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2010

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OFT Scam, 'Bank calls' & TOP UP Card Scam -Trading Standards Warning

30 November 2010

Please warn your friends and neighbours of the following:

1. Calls purporting to be from the Office of Fair Trading and/or the VAT Department claiming that the consumer is due to receive a refund of VAT, of around £2,500. The caller advises the money will be received once a deposit of £250 is paid. Payment was to be made via a money transfer, the consumer was to collect the money transfer form from the post office and someone would ring him to help him fill in the form. Once filled in someone would call at his home to collect the money gram and the £2,500 handed over when the paperwork had been processed.

Checks with the OFT have confirmed the telephone number given by the caller is not one of theirs, but the legitimate OFT address was given

2. Lancashire residents have again been receiving phone calls allegedly from their bank asking for bank details using reasons such as 'there have been problems with your card'.. Within a short space of time substantial amounts of money have been spent, in one instance an item purchased for £6,500.


3. As the weather turns colder owners of prepayment electricity meters are being warned not to be duped into buying discount prepayment cards on the doorstep. Prepayment meters allow customers to put in a key or card, which can be ‘charged up' with cash, c riminals are using cloned keys to top up credit illegally and con members of the public into buying them. Over 114,000 households throughout Britain have already been affected by this scam with customers of all of the leading energy companies (British Gas, EDF Energy, E.ON, npower, Scottish Power and SSE) being affected.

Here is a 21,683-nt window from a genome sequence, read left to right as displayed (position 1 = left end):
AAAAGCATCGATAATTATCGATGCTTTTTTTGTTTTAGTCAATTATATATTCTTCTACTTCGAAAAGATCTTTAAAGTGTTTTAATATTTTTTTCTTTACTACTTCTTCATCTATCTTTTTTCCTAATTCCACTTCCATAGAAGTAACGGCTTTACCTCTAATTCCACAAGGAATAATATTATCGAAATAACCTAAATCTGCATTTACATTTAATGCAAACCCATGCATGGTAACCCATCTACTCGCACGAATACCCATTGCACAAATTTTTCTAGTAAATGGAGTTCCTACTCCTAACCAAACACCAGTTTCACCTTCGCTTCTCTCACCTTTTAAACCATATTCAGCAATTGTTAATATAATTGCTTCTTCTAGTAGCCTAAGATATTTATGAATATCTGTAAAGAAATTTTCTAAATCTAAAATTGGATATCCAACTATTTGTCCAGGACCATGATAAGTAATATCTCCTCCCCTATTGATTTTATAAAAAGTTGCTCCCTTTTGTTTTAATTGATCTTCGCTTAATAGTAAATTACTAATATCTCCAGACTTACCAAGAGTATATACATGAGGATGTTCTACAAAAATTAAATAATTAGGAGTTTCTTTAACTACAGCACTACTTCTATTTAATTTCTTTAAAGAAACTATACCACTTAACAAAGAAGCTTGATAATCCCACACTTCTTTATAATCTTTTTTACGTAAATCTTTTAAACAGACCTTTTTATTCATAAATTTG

Electricity companies do not sell top-up electricity door-to-door they only use official outlets displaying the Paypoint or Payzone logos.

Postal Scam Chain Email 2010 Phonepayplus Statement


17/11/2010 00:00:00



PhonepayPlus, the phone-paid services regulator, is aware that a chain e-mail about an alleged postal scam is being circulated on the internet. The email refers to the Royal Mail, Trading Standards and ICSTIS (PhonepayPlus' former name).
•PhonepayPlus appreciates that recipients of the email may want to find out more information about the alleged scam and has therefore issued the following statement:
•The chain email refers to a service (operating on 0906 6611911 begin_of_the_skype_highlighting 0906 6611911 end_of_the_skype_highlighting ) that was shut down by PhonepayPlus (then ICSTIS) in December 2005.
•PhonepayPlus subsequently fined the company that was operating the service, Studio Telecom (based in Belize), £10,000.
•The service is NO LONGER running and has NOT been running since December 2005.
•You do NOT need to contact PhonepayPlus, or the Royal Mail, about this service as it was stopped almost four years ago.
•If you receive a copy of the email warning you about the alleged scam, please do NOT forward it to others. Instead, please forward this statement from PhonepayPlus.
•If you receive a delivery card through your letterbox which you do not believe is genuine and which asks you to dial a premium rate number, you can contact PhonepayPlus on 0800 500 212 begin_of_the_skype_highlighting 0800 500 212 end_of_the_skype_highlighting (Mon-Fri, 9am-5pm) for further guidance.